When the Strokes released their debut album, Is This It?, in July 2001, I was 17 years old. I couldn’t have been luckier. I was stepping into the big wide world beyond my childhood for the first time, and a musical revolution just happened to be taking place simultaneously.
Whatever you think of The Strokes and the tidal wave of indie bands that followed them, it’s hard to argue that it wasn’t a pivotal moment in music. This explosion of guitar music, combined with access to file-sharing services like Napster, a truckload of teenage emotions, and time on my hands, allowed me to go far, far down the rabbit hole of music discovery.
When I started university in September 2002, the student radio station was the first door I knocked on. That gave me access to promotional singles and albums, which hadn’t yet been released. But more importantly, I learnt a bunch of technical skills - how to work a mixing desk, how to cue songs, how to crossfade, and - most important of all - how to sequence multiple pieces of music into an experience that was at least a little greater than the sum of its parts.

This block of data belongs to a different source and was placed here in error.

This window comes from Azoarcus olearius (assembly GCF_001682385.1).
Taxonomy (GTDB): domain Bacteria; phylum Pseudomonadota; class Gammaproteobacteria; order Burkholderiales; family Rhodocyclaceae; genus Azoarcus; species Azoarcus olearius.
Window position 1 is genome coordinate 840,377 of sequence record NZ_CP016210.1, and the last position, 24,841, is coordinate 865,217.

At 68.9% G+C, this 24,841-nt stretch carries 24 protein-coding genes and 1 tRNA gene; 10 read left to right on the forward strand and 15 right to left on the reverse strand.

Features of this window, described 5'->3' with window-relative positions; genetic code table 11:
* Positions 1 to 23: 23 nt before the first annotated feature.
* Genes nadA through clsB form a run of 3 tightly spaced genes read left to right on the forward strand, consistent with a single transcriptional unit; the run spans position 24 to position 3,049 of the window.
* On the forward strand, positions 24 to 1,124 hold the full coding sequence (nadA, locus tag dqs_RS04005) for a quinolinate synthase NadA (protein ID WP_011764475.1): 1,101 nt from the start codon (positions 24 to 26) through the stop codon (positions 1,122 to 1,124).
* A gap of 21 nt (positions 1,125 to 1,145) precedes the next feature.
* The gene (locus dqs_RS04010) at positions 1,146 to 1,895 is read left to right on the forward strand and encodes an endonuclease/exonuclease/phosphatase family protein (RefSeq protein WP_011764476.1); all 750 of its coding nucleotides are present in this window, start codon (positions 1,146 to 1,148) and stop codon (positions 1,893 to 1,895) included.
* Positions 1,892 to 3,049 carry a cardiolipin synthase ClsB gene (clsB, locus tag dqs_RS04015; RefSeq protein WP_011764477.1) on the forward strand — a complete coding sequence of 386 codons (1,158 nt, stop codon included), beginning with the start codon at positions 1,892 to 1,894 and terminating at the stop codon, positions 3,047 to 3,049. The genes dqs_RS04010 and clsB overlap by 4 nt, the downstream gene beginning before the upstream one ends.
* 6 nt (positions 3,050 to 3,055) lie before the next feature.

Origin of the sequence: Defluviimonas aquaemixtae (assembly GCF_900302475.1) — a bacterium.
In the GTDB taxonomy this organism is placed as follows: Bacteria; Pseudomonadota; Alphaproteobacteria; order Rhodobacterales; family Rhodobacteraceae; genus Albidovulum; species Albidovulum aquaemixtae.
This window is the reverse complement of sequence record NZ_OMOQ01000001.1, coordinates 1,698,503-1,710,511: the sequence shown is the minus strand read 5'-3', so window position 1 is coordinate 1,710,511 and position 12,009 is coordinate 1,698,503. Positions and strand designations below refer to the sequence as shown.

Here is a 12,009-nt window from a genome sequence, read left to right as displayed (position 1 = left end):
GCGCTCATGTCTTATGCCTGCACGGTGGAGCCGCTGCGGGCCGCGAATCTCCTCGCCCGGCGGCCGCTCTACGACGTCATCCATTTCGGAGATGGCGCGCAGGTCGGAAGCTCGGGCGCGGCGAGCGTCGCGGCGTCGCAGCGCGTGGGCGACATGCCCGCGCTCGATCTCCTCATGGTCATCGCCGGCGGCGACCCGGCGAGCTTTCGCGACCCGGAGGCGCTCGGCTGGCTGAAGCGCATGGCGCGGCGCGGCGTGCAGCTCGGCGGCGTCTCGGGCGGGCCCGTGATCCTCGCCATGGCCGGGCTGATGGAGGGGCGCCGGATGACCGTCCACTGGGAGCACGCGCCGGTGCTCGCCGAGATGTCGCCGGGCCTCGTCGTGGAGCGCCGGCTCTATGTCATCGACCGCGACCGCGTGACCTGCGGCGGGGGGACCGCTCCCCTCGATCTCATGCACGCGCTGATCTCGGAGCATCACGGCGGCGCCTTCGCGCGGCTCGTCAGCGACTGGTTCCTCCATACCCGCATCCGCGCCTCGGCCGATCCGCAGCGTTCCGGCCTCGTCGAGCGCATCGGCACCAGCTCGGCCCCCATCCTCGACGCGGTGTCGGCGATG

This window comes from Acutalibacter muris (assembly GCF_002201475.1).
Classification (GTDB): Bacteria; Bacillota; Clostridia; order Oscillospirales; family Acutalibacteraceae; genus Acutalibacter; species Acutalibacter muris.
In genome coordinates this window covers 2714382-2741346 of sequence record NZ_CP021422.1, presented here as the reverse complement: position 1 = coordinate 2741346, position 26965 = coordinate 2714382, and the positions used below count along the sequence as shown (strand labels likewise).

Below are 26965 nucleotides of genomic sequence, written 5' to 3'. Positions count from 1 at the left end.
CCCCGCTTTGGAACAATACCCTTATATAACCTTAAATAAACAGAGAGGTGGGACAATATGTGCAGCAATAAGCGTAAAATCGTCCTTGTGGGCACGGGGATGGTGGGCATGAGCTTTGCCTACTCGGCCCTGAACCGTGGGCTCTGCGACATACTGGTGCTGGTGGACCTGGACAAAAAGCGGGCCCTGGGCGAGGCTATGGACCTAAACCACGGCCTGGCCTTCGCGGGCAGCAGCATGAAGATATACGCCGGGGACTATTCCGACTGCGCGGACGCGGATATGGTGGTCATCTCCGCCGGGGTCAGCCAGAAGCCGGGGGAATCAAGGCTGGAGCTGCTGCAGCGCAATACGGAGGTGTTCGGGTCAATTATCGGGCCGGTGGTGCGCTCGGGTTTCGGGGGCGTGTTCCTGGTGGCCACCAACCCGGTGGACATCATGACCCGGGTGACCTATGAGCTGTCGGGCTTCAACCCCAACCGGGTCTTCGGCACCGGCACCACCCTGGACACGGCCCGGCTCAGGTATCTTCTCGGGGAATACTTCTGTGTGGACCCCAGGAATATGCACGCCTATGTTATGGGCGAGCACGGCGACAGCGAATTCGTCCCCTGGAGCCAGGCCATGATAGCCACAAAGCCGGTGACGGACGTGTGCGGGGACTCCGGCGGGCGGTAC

By this point, I was also an enthusiastic patron of the local indie discos in Reading. The Afterdark, with its fearsome bouncer and walls that seemed perpetually covered in sweat. Po Na Na, next to the river Kennet, with its odd North African decor, and dancefloor which flooded every time the river ran high. When I heard that the Fez Club was looking for indie DJs for a downstairs room on its Monday rock night, I was first in line, and I got the gig.